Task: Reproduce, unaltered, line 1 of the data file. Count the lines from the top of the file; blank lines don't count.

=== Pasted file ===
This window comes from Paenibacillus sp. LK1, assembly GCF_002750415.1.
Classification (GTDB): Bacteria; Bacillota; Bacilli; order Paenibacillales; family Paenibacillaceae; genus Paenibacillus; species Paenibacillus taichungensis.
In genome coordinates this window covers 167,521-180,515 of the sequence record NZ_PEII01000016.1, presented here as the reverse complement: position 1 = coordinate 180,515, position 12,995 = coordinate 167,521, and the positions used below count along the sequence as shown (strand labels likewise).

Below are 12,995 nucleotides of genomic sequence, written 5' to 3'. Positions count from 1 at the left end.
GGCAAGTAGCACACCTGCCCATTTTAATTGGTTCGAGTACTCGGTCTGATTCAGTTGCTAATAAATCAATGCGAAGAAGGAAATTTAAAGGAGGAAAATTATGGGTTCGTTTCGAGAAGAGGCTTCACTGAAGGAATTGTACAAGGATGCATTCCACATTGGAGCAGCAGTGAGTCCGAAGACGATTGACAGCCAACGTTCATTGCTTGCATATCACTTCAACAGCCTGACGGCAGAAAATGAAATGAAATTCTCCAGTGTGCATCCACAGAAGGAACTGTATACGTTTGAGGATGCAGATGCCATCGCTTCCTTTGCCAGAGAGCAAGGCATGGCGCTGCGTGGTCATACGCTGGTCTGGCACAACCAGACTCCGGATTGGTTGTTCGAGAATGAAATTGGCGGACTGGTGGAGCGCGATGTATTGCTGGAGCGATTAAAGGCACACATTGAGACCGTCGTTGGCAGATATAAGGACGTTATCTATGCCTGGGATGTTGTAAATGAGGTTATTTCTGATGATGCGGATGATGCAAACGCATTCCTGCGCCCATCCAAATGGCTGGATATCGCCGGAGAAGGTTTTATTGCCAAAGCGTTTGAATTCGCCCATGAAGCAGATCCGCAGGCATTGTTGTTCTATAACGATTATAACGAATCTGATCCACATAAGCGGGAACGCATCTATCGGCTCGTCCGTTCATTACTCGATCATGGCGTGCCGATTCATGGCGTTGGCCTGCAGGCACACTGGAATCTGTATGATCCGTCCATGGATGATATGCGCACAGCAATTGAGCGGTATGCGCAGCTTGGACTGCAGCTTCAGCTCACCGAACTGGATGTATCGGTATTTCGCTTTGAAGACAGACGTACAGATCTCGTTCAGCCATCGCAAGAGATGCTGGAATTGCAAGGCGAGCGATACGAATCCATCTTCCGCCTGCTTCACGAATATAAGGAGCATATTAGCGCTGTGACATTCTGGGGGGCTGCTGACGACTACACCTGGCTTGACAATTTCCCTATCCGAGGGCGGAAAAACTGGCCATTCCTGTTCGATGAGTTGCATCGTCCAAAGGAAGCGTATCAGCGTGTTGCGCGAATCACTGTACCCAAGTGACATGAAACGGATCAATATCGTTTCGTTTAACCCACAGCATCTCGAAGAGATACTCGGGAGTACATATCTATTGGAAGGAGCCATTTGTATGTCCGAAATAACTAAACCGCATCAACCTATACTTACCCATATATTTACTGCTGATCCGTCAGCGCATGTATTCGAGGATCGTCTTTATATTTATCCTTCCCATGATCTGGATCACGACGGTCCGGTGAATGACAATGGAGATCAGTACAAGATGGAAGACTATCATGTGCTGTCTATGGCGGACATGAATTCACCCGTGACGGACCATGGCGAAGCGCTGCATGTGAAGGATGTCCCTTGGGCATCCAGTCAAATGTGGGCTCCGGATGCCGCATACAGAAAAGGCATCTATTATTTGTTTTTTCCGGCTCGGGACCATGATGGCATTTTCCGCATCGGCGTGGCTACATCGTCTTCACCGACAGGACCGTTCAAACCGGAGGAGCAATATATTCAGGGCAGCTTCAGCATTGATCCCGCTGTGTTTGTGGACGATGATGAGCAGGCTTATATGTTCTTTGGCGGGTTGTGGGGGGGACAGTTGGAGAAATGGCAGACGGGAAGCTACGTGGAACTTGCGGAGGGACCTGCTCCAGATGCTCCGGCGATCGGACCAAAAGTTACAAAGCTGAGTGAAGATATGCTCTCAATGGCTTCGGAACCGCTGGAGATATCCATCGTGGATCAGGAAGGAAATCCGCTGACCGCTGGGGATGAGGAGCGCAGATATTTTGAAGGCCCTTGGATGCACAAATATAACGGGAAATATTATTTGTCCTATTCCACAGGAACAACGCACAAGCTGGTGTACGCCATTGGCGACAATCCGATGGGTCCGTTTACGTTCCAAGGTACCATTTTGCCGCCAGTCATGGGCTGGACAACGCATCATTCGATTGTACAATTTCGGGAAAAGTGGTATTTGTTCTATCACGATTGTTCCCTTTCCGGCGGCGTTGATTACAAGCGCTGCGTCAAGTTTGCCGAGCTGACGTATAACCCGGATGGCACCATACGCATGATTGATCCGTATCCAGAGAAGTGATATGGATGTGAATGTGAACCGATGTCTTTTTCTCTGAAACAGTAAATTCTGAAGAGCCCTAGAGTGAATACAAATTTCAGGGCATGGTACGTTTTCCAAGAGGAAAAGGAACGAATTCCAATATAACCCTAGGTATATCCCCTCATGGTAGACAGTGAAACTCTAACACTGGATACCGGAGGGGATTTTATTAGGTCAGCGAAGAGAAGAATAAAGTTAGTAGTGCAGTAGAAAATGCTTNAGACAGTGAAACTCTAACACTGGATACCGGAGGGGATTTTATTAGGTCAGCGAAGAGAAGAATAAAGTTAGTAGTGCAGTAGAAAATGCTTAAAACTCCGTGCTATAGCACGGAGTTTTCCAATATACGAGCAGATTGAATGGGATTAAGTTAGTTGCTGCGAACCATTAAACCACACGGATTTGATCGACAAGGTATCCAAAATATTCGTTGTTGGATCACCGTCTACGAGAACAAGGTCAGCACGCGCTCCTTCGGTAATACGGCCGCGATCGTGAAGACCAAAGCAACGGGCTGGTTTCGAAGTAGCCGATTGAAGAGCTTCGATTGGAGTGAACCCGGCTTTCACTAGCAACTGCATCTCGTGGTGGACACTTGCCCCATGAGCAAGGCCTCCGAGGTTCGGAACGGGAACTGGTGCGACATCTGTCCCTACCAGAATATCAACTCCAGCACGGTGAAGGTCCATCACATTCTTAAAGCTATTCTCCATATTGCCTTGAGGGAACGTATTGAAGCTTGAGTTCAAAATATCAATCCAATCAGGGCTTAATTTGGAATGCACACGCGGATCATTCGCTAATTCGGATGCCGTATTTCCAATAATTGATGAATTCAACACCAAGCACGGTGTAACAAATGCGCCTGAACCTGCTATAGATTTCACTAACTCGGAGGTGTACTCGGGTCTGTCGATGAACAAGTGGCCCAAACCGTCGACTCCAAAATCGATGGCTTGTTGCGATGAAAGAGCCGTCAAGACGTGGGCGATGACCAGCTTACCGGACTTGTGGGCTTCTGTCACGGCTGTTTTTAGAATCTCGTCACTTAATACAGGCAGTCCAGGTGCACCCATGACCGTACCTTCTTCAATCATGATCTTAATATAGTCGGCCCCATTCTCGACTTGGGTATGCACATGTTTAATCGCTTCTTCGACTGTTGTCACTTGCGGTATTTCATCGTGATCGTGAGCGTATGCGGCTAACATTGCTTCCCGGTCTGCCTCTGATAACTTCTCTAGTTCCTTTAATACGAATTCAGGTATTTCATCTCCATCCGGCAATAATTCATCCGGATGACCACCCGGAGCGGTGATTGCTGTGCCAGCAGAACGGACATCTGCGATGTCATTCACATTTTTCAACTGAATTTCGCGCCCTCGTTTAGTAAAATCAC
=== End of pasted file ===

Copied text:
This window comes from Paenibacillus sp. LK1, assembly GCF_002750415.1.